The U.S. Environmental Protection Agency is wrapping up work on an Energy Star program for data centers that it hopes to launch in June.
The goals of the program are to give organizations a greater incentive to improve the energy efficiency of their data centers, and to give them a way to track the results of efficiency initiatives over time, said Alexandra Sullivan, an EPA program engineer who described the effort at a recent green IT conference.
Data centers that participate in the EPA program will use an online tool that ranks their efficiency on a scale of 1 to 100. Those that score 75 or higher can request an audit from the EPA, which awards qualified organizations the Energy Star certification.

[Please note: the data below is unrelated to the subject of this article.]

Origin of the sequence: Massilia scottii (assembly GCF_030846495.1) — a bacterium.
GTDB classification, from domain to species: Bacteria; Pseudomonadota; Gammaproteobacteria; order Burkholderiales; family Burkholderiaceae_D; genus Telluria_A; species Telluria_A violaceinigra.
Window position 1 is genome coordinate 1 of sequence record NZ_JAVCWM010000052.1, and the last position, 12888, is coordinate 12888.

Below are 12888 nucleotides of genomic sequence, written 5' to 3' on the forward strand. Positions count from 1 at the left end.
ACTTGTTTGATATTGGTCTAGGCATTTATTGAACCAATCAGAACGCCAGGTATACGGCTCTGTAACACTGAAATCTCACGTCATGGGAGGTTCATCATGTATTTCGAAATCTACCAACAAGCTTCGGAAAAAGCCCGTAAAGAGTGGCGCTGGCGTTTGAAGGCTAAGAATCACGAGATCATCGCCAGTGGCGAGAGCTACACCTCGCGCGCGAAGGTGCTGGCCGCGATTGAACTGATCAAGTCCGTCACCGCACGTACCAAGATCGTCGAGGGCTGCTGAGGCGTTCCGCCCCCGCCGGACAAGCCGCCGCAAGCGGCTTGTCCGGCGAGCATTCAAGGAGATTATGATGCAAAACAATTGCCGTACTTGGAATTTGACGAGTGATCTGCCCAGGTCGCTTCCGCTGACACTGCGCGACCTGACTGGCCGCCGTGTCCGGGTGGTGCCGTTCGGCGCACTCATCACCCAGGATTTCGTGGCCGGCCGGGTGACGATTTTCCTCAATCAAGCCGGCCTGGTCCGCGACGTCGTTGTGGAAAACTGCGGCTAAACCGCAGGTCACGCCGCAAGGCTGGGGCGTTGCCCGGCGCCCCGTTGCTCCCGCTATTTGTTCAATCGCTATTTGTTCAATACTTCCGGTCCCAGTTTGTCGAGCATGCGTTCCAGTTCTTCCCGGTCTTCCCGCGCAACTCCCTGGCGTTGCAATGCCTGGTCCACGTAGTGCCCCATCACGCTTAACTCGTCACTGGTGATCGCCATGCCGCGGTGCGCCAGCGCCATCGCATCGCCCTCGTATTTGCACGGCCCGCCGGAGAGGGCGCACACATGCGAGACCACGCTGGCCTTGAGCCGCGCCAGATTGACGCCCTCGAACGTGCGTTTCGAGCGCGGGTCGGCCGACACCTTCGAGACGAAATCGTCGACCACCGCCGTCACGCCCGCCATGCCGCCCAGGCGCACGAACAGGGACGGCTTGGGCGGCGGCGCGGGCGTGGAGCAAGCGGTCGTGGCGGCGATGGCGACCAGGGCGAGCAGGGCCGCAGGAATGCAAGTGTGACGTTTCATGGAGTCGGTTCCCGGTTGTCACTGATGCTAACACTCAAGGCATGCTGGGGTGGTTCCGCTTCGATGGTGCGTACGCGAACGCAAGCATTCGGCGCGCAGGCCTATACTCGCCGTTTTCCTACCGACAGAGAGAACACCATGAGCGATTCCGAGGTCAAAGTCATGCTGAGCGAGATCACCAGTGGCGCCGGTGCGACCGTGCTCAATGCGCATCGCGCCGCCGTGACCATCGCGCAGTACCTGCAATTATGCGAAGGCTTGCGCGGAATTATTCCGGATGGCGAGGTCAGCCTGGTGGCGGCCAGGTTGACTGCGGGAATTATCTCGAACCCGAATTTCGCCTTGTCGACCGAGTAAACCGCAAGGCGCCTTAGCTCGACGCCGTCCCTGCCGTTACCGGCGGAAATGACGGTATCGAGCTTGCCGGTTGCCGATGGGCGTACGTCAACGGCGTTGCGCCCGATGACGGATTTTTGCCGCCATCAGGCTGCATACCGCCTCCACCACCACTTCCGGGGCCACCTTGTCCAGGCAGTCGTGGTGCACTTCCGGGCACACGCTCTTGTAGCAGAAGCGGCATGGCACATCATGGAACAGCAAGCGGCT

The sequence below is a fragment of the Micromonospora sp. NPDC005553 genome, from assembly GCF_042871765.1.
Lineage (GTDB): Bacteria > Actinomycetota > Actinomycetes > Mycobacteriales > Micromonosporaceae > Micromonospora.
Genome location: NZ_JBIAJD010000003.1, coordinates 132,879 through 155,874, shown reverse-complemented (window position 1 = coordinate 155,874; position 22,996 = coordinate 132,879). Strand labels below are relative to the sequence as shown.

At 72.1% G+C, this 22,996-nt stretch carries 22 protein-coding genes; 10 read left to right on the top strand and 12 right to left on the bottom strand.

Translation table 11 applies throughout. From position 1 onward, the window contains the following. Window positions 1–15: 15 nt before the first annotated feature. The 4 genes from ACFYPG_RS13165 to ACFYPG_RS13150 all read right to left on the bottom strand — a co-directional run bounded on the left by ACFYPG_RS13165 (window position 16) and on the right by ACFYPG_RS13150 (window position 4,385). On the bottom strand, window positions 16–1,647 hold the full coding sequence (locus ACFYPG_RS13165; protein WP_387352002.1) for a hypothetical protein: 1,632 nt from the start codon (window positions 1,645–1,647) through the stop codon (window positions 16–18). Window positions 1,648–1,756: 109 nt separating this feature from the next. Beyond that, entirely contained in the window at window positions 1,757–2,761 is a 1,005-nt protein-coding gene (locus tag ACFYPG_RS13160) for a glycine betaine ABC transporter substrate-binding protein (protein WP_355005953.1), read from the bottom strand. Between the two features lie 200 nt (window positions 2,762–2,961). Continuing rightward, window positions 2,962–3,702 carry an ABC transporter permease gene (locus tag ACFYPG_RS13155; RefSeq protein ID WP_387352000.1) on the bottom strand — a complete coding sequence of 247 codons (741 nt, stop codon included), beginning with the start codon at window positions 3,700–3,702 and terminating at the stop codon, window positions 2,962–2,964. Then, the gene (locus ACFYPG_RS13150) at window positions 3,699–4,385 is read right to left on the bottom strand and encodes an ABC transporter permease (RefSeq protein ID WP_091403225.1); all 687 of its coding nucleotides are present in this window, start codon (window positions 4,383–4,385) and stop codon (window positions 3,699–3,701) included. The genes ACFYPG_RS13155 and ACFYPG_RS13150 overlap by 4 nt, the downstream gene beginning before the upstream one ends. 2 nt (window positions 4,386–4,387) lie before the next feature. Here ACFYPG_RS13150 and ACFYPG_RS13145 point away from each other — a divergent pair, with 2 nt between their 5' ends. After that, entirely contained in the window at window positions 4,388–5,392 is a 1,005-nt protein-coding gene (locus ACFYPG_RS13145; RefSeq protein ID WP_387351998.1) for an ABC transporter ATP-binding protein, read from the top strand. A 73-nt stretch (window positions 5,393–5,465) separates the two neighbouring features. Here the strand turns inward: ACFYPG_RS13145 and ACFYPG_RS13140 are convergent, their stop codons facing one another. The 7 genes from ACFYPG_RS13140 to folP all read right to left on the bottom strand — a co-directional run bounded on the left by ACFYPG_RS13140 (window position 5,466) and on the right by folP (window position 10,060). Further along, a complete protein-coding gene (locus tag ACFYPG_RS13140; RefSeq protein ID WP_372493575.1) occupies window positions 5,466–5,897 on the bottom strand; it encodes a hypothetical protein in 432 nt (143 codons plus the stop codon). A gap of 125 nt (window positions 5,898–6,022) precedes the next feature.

The EPA has become increasingly active in data centers. It already has an Energy Star program for x86 servers, and it has started to develop programs for storage equipment and uninterruptible power supplies, or UPS systems.
The Energy Star certification will be based largely on the power usage effectiveness (PUE) metric, which is calculated by dividing the total power supplied to a data center by the amount that actually reaches IT equipment without being lost to cooling systems and inefficient power supplies.
The EPA will also take into account the energy output from the UPS systems. That means that while data centers with good PUE scores will tend to get higher rankings, that metric will not be the only factor, Sullivan said.
This version of this story was originally published in Computerworld's print edition. It's an edited version of an article that first ran on Computerworld.com.